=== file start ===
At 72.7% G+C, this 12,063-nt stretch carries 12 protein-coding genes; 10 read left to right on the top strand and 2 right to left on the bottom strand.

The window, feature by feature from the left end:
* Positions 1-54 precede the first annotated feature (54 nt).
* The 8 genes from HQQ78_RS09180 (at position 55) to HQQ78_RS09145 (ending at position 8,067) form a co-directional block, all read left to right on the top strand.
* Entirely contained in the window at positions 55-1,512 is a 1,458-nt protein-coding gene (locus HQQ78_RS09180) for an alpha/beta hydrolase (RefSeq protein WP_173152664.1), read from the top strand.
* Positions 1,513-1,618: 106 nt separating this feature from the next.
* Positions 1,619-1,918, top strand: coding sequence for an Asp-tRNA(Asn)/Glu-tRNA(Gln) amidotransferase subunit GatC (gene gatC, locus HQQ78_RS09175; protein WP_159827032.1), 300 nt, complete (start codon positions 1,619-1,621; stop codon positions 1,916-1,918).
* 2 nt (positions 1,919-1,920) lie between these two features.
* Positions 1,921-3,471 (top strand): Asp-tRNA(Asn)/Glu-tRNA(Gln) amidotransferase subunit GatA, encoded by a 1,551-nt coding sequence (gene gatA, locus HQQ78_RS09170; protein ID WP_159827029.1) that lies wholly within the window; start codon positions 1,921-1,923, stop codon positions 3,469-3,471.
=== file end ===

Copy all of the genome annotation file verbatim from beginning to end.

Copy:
At 72.7% G+C, this 12,063-nt stretch carries 12 protein-coding genes; 10 read left to right on the top strand and 2 right to left on the bottom strand.

The window, feature by feature from the left end:
* Positions 1-54 precede the first annotated feature (54 nt).
* The 8 genes from HQQ78_RS09180 (at position 55) to HQQ78_RS09145 (ending at position 8,067) form a co-directional block, all read left to right on the top strand.
* Entirely contained in the window at positions 55-1,512 is a 1,458-nt protein-coding gene (locus HQQ78_RS09180) for an alpha/beta hydrolase (RefSeq protein WP_173152664.1), read from the top strand.
* Positions 1,513-1,618: 106 nt separating this feature from the next.
* Positions 1,619-1,918, top strand: coding sequence for an Asp-tRNA(Asn)/Glu-tRNA(Gln) amidotransferase subunit GatC (gene gatC, locus HQQ78_RS09175; protein WP_159827032.1), 300 nt, complete (start codon positions 1,619-1,621; stop codon positions 1,916-1,918).
* 2 nt (positions 1,919-1,920) lie between these two features.
* Positions 1,921-3,471 (top strand): Asp-tRNA(Asn)/Glu-tRNA(Gln) amidotransferase subunit GatA, encoded by a 1,551-nt coding sequence (gene gatA, locus HQQ78_RS09170; protein ID WP_159827029.1) that lies wholly within the window; start codon positions 1,921-1,923, stop codon positions 3,469-3,471.